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Chemostratigraphy and Its Impact from Exploration and Development of Tertiary Oil Fields in Rajasthan, North West India

Tim Pearce1, J. H. Martin2, and P. M. Compton3
1Chemostrat Ltd, Welshpool, United Kingdom
2Chemostrat Ltd, United Kingdom
3Cairn India Ltd., Vipul Plaza, Sun City, Gurgaon 122002, Haryana, India

Important oil reservoirs lie in Tertiary continental sequences in the Barmer Basin of North West Rajasthan. The Barmer Basin is an extensional strike-slip and dip-slip influenced rift basin that developed in the Paleocene to Eocene. The best reservoirs so far encountered, occur in the early syn-rift succession of the basin in the Fatehgarh Formation. The interval consists of predominantly fluvial / lacustrine deposits with rare marginal marine influences in the subsurface.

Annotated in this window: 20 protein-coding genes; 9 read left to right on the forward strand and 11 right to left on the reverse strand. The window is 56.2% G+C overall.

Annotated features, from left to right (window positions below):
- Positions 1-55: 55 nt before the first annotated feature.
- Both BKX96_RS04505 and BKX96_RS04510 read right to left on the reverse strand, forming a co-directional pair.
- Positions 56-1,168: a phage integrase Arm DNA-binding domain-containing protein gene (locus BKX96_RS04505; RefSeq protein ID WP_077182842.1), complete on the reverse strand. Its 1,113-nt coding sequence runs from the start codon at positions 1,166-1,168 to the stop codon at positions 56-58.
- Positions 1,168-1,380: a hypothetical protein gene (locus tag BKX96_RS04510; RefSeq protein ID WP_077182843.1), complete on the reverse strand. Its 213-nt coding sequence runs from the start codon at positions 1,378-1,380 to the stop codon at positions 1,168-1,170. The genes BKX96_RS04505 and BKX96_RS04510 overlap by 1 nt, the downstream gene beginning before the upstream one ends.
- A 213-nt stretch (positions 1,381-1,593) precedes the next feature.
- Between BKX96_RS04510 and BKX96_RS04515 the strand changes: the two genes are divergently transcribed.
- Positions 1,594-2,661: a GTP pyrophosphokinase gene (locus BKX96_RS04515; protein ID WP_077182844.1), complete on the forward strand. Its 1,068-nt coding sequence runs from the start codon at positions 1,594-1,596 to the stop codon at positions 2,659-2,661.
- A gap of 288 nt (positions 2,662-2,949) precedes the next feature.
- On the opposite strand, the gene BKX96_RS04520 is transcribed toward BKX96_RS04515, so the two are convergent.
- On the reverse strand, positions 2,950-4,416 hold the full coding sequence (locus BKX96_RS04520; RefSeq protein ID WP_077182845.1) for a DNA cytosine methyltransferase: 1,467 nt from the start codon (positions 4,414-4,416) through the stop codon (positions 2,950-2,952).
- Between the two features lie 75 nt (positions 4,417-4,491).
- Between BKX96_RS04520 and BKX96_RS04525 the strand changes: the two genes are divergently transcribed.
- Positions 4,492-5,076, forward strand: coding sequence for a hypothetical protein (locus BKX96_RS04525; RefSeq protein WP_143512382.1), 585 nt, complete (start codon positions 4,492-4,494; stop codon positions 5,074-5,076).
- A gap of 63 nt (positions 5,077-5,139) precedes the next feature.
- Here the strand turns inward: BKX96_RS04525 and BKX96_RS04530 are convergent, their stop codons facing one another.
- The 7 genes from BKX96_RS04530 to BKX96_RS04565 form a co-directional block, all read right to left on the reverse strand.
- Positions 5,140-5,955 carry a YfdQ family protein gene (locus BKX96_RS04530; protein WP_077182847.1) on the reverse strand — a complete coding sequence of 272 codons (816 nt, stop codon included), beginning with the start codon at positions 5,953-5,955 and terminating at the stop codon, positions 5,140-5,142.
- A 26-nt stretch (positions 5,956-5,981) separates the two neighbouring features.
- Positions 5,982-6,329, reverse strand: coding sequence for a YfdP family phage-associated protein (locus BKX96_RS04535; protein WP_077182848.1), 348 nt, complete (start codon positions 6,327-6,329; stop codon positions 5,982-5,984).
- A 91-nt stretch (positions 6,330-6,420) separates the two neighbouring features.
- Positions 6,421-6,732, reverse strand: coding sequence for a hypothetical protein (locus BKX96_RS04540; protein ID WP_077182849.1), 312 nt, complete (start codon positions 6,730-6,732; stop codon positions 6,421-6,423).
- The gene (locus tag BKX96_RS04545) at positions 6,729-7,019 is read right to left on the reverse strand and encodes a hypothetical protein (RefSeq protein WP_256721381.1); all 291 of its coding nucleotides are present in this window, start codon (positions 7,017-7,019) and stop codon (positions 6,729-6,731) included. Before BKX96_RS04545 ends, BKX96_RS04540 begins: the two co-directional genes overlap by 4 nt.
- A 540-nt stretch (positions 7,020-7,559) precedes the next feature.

Members within the Fatehgarh Formation are difficult to correlate, with repetitive e-log signatures and a paucity of age-diagnostic flora/fauna. An alternative method of correlation was required in order to develop regional play fairway maps, and intra-field to sub-regional correlation schemes. Chemostratigraphy has been applied to over 1400 core and cuttings samples from 14 wells from the Mangala and Aishwariya Fields. This study has resulted in the establishment of a robust independent hierarchical high-resolution chemostratigraphic scheme, based on stratigraphic variations in sandstone and silty claystone geochemistry, which can be related to systematic changes in sediment provenance and palaeoenvironment.

The chemostratigraphic correlation framework forms one component of a multidisciplinary stratigraphic approach that has been used to develop regional play fairway maps, to improve subregional correlation and enhance reservoir modelling within each field development.

Presentation GEO India Expo XXI, Noida, New Delhi, India 2008©AAPG Search and Discovery